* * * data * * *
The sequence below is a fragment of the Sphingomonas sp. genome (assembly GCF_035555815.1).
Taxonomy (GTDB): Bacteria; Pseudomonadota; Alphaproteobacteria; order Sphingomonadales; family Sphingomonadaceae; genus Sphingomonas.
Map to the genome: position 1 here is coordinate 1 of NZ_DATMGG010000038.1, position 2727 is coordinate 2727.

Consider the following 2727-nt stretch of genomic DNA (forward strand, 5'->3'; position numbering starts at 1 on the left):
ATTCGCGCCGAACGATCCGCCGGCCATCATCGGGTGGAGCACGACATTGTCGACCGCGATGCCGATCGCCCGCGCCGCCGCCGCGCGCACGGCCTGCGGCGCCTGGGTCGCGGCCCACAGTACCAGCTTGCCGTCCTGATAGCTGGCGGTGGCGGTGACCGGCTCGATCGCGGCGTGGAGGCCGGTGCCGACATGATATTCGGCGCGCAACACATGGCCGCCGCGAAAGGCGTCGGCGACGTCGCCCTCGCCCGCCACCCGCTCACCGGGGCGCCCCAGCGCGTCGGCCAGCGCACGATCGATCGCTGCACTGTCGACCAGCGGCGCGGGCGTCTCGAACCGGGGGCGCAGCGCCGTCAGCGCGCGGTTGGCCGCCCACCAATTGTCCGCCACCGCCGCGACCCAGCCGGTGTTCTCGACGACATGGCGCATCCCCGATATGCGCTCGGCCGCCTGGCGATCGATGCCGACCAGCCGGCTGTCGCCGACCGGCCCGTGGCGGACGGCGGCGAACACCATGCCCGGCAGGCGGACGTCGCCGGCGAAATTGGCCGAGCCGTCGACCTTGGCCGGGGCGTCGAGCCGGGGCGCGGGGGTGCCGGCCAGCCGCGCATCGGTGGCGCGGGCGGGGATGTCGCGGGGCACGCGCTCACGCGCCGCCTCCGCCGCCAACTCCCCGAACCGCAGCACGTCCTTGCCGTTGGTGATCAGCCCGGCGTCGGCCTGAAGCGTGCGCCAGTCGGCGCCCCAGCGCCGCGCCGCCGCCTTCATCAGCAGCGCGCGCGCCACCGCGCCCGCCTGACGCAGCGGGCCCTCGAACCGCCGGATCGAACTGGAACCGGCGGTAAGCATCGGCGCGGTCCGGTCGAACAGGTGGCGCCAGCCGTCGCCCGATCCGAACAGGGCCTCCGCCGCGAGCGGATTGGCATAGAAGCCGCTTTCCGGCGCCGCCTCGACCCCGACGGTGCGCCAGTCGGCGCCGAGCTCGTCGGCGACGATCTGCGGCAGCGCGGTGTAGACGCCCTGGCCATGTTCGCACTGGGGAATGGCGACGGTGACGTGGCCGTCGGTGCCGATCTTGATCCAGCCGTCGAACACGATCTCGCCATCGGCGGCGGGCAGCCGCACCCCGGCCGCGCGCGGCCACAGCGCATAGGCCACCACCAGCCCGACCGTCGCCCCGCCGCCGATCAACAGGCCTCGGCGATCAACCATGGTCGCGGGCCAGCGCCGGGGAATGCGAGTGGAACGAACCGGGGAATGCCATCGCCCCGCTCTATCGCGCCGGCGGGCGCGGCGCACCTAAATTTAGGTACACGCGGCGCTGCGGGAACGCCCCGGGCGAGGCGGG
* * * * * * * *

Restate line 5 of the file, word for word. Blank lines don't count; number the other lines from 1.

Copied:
ATTCGCGCCGAACGATCCGCCGGCCATCATCGGGTGGAGCACGACATTGTCGACCGCGATGCCGATCGCCCGCGCCGCCGCCGCGCGCACGGCCTGCGGCGCCTGGGTCGCGGCCCACAGTACCAGCTTGCCGTCCTGATAGCTGGCGGTGGCGGTGACCGGCTCGATCGCGGCGTGGAGGCCGGTGCCGACATGATATTCGGCGCGCAACACATGGCCGCCGCGAAAGGCGTCGGCGACGTCGCCCTCGCCCGCCACCCGCTCACCGGGGCGCCCCAGCGCGTCGGCCAGCGCACGATCGATCGCTGCACTGTCGACCAGCGGCGCGGGCGTCTCGAACCGGGGGCGCAGCGCCGTCAGCGCGCGGTTGGCCGCCCACCAATTGTCCGCCACCGCCGCGACCCAGCCGGTGTTCTCGACGACATGGCGCATCCCCGATATGCGCTCGGCCGCCTGGCGATCGATGCCGACCAGCCGGCTGTCGCCGACCGGCCCGTGGCGGACGGCGGCGAACACCATGCCCGGCAGGCGGACGTCGCCGGCGAAATTGGCCGAGCCGTCGACCTTGGCCGGGGCGTCGAGCCGGGGCGCGGGGGTGCCGGCCAGCCGCGCATCGGTGGCGCGGGCGGGGATGTCGCGGGGCACGCGCTCACGCGCCGCCTCCGCCGCCAACTCCCCGAACCGCAGCACGTCCTTGCCGTTGGTGATCAGCCCGGCGTCGGCCTGAAGCGTGCGCCAGTCGGCGCCCCAGCGCCGCGCCGCCGCCTTCATCAGCAGCGCGCGCGCCACCGCGCCCGCCTGACGCAGCGGGCCCTCGAACCGCCGGATCGAACTGGAACCGGCGGTAAGCATCGGCGCGGTCCGGTCGAACAGGTGGCGCCAGCCGTCGCCCGATCCGAACAGGGCCTCCGCCGCGAGCGGATTGGCATAGAAGCCGCTTTCCGGCGCCGCCTCGACCCCGACGGTGCGCCAGTCGGCGCCGAGCTCGTCGGCGACGATCTGCGGCAGCGCGGTGTAGACGCCCTGGCCATGTTCGCACTGGGGAATGGCGACGGTGACGTGGCCGTCGGTGCCGATCTTGATCCAGCCGTCGAACACGATCTCGCCATCGGCGGCGGGCAGCCGCACCCCGGCCGCGCGCGGCCACAGCGCATAGGCCACCACCAGCCCGACCGTCGCCCCGCCGCCGATCAACAGGCCTCGGCGATCAACCATGGTCGCGGGCCAGCGCCGGGGAATGCGAGTGGAACGAACCGGGGAATGCCATCGCCCCGCTCTATCGCGCCGGCGGGCGCGGCGCACCTAAATTTAGGTACACGCGGCGCTGCGGGAACGCCCCGGGCGAGGCGGG